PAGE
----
the revelations of basil wolverton will keep you awake at night

COMIC BOOK ARTIST BASIL WOLVERTON was idio­syn­cratic from the be­gin­ning. Wher­ever he found a pub­lisher, his work stood out from all other comic book artists of the 1950s. His out­landish style was best suited for a form of what used to be re­ferred to as 'big­foot hu­mor' (which had some­thing to do with Lil' Ab­ner, noth­ing to do with Sasquatch). But the work that at­tracts the most at­ten­tion from col­lec­tors is his sci­ence fic­tion strips for sec­ondary comic book pub­lish­ers.

I had been aware of Wolver­ton since the early '60s: his art popped up in old comic books and Mad pa­per­back book col­lec­tions that I had picked up out of cu­rios­ity at the Back Date Book Store. They all had their cov­ers ripped off, but at a nickel apiece or six-fer-a-quarter, my brother and I never com­plained.

I was in­tro­duced to Wolver­ton as a se­ri­ous artist in Bill Spicer's Graphic Story Mag­a­zine, one of the first of the high qual­ity comic book fanzines (or prozine) of the 1960s. GSM #12 (1970) de­voted 52 pages to Wolver­ton, but it was GSM #14 (1972) that was my fave, as it fo­cused on the rev­e­la­tions of Basil Wolver­ton as a find­a­men­tal­istc Chris­t­ian artist. And it was soul-boggling!



The front cover of Graphic Story Mag­a­zine 17 was stark and pow­er­ful: a sec­tion of one of BW's draw­ings was blown up, the back­ground was col­ored a gar­ish red, and there was no text.

Wolver­ton had a pe­cu­liar back­ground for a comic book artist: in 1941, he had been bap­tized into Ra­dio Church of God, founded by Her­bert W. Arm­strong. In 1943, Wolver­ton was or­dained as an el­der. In 1951, Arm­strong en­cour­aged Wolver­ton to do a se­ries of draw­ings from the Bible, in­clud­ing the apoc­a­lyp­tic end of all things on Earth. These have been col­lected into a sin­gle vol­ume, The Wolver­ton Bible, pub­lished by Fan­ta­graph­ics in 2009.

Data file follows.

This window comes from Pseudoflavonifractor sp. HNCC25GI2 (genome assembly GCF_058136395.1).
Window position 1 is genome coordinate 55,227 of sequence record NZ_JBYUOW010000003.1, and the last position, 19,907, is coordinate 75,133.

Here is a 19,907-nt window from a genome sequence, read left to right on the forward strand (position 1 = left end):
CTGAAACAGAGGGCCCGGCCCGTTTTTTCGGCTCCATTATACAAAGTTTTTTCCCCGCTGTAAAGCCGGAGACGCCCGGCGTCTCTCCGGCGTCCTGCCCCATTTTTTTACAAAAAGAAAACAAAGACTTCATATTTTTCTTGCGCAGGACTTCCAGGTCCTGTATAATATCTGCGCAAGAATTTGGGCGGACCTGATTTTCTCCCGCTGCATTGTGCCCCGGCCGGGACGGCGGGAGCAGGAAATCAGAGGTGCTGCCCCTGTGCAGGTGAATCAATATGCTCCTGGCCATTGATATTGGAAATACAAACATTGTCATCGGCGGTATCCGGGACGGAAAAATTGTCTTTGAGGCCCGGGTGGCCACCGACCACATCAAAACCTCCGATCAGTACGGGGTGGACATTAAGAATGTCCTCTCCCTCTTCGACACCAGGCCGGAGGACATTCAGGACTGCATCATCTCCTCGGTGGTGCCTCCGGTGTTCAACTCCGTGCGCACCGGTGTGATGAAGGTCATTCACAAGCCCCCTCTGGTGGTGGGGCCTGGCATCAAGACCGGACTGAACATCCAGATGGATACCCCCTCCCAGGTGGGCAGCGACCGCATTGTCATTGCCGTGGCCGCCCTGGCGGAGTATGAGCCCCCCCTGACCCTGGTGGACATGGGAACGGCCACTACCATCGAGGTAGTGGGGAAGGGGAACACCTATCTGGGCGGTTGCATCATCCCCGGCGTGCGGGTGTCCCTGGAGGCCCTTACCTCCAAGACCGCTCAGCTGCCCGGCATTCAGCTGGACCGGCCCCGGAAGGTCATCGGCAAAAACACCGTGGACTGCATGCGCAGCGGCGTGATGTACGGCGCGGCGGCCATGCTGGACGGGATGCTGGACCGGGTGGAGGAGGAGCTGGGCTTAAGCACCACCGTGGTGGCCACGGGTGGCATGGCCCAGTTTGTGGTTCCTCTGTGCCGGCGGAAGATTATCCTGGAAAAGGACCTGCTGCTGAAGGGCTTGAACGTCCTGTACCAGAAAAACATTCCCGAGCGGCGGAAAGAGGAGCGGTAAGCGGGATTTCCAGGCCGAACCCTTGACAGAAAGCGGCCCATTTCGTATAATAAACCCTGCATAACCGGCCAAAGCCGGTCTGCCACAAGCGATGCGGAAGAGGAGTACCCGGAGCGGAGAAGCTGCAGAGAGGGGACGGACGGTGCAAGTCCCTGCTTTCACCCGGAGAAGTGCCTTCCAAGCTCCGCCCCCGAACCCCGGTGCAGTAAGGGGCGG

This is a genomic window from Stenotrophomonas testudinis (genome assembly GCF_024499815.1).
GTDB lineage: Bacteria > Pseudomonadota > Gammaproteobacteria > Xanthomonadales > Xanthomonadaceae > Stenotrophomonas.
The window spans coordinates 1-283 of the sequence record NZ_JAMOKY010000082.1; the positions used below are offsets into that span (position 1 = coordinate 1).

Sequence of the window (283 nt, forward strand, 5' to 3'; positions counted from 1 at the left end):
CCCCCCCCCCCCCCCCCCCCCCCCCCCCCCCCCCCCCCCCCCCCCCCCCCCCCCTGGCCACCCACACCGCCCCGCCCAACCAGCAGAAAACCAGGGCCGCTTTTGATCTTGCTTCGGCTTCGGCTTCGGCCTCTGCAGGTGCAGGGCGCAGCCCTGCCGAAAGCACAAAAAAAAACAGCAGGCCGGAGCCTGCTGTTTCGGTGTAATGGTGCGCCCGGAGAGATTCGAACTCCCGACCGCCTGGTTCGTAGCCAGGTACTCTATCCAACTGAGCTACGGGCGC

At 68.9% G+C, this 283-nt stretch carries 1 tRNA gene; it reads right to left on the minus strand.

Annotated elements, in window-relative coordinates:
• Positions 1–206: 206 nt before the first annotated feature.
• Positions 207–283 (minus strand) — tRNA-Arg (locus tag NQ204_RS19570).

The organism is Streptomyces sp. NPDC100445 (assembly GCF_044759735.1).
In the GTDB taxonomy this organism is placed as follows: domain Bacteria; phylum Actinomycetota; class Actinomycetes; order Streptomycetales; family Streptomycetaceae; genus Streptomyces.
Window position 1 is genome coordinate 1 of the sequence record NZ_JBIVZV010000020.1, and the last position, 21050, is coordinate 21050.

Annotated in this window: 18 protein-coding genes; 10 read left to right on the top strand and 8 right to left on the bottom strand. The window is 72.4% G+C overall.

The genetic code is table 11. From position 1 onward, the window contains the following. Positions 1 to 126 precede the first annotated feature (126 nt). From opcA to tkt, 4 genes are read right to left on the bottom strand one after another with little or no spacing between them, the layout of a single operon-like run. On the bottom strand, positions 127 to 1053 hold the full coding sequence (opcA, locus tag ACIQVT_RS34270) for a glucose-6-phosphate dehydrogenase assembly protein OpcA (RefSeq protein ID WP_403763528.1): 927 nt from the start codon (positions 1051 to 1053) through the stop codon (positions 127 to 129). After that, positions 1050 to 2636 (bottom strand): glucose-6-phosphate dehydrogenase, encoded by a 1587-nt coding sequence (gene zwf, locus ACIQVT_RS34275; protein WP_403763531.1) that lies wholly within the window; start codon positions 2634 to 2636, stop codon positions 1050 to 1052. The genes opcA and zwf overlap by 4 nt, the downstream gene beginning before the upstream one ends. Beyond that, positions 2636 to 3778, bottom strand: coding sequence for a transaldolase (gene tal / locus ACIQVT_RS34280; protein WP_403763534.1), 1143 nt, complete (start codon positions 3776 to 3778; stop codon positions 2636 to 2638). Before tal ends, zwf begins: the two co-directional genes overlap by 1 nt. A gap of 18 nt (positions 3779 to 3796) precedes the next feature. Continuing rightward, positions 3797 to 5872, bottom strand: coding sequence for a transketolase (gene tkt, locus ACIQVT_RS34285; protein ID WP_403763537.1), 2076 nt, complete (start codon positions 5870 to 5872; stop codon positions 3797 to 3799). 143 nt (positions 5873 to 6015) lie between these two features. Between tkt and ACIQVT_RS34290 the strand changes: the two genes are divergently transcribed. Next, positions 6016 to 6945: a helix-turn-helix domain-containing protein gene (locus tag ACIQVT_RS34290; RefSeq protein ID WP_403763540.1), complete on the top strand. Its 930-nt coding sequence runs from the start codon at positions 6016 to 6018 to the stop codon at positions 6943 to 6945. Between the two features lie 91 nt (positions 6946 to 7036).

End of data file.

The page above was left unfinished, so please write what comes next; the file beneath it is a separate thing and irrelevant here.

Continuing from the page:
I have se­lected ten for this ar­ti­cle: two in color (the header and the footer) and eight in the black and white in which they were orig­i­nally pub­lished. I have arranged them in an or­der that I think ap­pro­pri­ate and I have re­sisted adding the pas­sages from the Bible that sup­pos­edly in­spired each draw­ing.

This page is not in­tended to be even re­motely re­li­gious; it is about the art of Basil Wolver­ton.

To en­large an im­age, just click on it!











This fi­nal im­age be­low may have seemed re­ligously prophetic fifty years ago; to­day it sim­ply looks like pessimist's re­al­is­tic pre­dic­tion for the not-all-that-distant fu­ture. It was hand-colored in 1998 by his son, Monte Wolver­ton, who is a suc­cess­ful ed­i­to­r­ial car­toon­ist. This and four­teen other col­ored draw­ings can be seen on the web­site, Basil Wolverton's The Apoc­a­lypse.